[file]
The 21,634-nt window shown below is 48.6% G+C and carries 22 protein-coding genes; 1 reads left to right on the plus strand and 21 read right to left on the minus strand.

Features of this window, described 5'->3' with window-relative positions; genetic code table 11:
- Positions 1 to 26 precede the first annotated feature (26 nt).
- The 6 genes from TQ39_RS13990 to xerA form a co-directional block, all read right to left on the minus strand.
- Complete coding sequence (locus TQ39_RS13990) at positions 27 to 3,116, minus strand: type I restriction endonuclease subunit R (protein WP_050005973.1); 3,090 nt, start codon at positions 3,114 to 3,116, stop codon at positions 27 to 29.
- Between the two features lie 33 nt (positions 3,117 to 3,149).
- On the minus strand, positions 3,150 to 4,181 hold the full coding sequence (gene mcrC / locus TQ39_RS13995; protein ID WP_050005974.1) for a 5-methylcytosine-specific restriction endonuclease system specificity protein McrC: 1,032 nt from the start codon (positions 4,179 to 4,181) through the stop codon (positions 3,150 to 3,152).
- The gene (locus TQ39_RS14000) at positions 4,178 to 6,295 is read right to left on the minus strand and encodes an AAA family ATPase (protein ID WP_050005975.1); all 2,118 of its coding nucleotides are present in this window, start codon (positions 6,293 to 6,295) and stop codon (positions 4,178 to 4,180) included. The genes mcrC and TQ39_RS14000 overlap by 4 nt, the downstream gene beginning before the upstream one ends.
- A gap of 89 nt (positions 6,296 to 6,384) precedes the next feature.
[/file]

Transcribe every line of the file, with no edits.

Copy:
The 21,634-nt window shown below is 48.6% G+C and carries 22 protein-coding genes; 1 reads left to right on the plus strand and 21 read right to left on the minus strand.

Features of this window, described 5'->3' with window-relative positions; genetic code table 11:
- Positions 1 to 26 precede the first annotated feature (26 nt).
- The 6 genes from TQ39_RS13990 to xerA form a co-directional block, all read right to left on the minus strand.
- Complete coding sequence (locus TQ39_RS13990) at positions 27 to 3,116, minus strand: type I restriction endonuclease subunit R (protein WP_050005973.1); 3,090 nt, start codon at positions 3,114 to 3,116, stop codon at positions 27 to 29.
- Between the two features lie 33 nt (positions 3,117 to 3,149).
- On the minus strand, positions 3,150 to 4,181 hold the full coding sequence (gene mcrC / locus TQ39_RS13995; protein ID WP_050005974.1) for a 5-methylcytosine-specific restriction endonuclease system specificity protein McrC: 1,032 nt from the start codon (positions 4,179 to 4,181) through the stop codon (positions 3,150 to 3,152).
- The gene (locus TQ39_RS14000) at positions 4,178 to 6,295 is read right to left on the minus strand and encodes an AAA family ATPase (protein ID WP_050005975.1); all 2,118 of its coding nucleotides are present in this window, start codon (positions 6,293 to 6,295) and stop codon (positions 4,178 to 4,180) included. The genes mcrC and TQ39_RS14000 overlap by 4 nt, the downstream gene beginning before the upstream one ends.
- A gap of 89 nt (positions 6,296 to 6,384) precedes the next feature.